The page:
Insomnia can be a miserable ailment and can exacerbate other illnesses and make chronic pain worse. Insomnia can be caused by a multitude of issues from increased stress, obesity, pain, medications, caffeine, nicotine, depression, unresolved anxiety, a change in work hours or shifts, marital and family strife or discord, sleep apnea. or even a spouse or partner who keeps you awake with their snoring.
Not getting enough proper sleep can affect us physically, mentally and emotionally. It can also contribute to high blood pressure, heart disease and diabetes.
How much sleep you require depends on your age. Children typically need more sleep than adults and seniors often sleep fewer hours at night, but may take catnaps during the day. The key to determining how much sleep you need is to poll yourself each morning to see how rested you feel. If you are groggy and unable to feel alert until later in the morning, you very likely need more quality sleep.
Consider keeping a sleep diary, much as you would a diet diary if you are in the process of losing weight. Head on over to the dollar store and purchase a composition notebook or a small notepad and place it on the table by your bed. By daily recording what time you go to bed, how long it takes for you to fall asleep, how many times you awaken during the night and the duration of these wakeful periods you will be more able to determine how much sleep you are actually getting. Be sure to note in your diary each morning how rested, or not rested you feel. This will be helpful information for your physician.
Additionally, it will be helpful for you to note in your sleep diary if you are worried about something when you find that you can’t sleep. By tracking what you are worried about you can determine what treatment may be appropriate for you. People who go to bed worrying about the events of the day or what they anticipate to be unresolved issues they will have to face tomorrow, suffer from early morning awakening (usually around 2 or 3 AM). The treatment here requires understanding your internal dialogue and correcting it.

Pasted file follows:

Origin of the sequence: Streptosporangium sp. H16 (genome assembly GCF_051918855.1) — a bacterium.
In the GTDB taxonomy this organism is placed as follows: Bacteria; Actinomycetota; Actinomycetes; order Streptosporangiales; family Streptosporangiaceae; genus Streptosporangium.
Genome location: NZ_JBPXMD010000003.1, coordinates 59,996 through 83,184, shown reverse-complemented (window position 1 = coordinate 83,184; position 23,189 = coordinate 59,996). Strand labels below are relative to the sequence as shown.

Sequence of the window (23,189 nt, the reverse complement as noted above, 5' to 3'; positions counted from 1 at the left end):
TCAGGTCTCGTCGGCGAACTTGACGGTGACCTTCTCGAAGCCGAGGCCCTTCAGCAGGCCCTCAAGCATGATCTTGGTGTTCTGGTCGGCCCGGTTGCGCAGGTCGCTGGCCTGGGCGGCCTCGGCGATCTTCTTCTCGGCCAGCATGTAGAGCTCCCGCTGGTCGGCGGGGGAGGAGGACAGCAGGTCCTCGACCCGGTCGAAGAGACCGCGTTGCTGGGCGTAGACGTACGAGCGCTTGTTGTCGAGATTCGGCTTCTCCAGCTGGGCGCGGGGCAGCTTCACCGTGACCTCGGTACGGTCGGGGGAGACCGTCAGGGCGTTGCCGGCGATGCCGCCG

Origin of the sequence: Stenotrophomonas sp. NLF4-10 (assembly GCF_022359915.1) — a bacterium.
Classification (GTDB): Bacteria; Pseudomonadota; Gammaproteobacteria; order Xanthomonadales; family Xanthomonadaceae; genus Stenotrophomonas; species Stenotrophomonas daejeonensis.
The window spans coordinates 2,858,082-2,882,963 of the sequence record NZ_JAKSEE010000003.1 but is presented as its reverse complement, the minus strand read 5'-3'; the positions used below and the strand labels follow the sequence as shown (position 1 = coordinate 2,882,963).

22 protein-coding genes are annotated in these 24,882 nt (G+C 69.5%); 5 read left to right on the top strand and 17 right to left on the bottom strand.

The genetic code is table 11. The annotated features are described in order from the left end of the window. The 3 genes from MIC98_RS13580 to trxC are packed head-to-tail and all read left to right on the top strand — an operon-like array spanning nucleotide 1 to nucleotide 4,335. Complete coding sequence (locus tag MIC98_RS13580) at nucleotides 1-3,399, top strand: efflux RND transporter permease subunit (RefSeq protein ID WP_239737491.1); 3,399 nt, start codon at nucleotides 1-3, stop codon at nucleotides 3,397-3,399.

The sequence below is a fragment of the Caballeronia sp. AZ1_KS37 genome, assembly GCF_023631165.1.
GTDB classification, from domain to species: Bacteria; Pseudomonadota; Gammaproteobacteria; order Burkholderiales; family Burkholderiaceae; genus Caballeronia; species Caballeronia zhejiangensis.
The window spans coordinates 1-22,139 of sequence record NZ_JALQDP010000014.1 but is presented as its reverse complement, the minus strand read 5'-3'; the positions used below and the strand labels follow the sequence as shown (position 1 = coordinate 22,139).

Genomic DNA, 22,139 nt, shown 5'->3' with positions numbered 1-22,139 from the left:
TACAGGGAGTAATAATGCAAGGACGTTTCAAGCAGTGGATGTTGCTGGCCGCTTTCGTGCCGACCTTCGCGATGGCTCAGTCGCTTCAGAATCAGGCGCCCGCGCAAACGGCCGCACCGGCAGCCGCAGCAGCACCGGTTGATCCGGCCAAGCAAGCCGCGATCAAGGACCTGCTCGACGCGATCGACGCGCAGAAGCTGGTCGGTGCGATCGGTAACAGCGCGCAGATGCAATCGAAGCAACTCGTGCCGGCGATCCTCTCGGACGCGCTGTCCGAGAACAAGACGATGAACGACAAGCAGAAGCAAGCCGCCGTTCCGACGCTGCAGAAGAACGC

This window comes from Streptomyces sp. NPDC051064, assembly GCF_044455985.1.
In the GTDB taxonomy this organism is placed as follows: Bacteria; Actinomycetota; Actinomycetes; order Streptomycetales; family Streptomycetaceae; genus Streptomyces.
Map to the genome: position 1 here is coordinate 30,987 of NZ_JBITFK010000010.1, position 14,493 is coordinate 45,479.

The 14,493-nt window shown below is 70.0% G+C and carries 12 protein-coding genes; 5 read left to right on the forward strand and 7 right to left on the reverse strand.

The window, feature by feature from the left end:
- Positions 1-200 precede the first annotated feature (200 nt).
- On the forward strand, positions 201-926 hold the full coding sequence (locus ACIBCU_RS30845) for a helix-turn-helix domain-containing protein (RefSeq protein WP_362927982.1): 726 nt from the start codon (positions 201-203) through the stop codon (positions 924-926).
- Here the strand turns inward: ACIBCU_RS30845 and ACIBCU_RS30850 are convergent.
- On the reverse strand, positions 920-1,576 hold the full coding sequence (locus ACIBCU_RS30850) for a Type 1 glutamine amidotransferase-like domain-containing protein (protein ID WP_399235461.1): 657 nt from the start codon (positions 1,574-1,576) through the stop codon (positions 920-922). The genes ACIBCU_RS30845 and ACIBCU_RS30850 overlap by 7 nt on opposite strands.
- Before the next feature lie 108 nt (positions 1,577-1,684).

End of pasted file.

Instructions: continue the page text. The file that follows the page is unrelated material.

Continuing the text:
By developing a regular bedtime routine, you may find yourself well on the way to curing what ails you. It is important to establish routine whereby you go to bed at the same time each evening and awaken at the same time each morning. And yes, this goes for weekends and days off as well. Sorry about that!
Taking a hot or warm bath before bedtime and drinking a warm decaffeinated drink may also be helpful. As your body cools, it automatically becomes sleepy. Getting plenty of exercise also helps sleeping habits because it removes clutter and stress from the mind.
If you have a television in your bedroom, turn it off or remove it altogether. Your bedroom should be a place for sleep and your mind needs to recognize that when you enter your bedroom that you are preparing for sleep.
I am also available for phone consultations with athletes around the U.S. and in-person visits with athletes in Southern California.
Jack N. Singer, Ph.D.
Certified and Licensed Sport and Clinical Psychologist
Diplomate, National Institute of Sports Professionals, Division of Psychologists
Diplomate, American Academy of Behavioral Medicine
Certified Hypnotherapist, American Academy of Clinical Hypnosis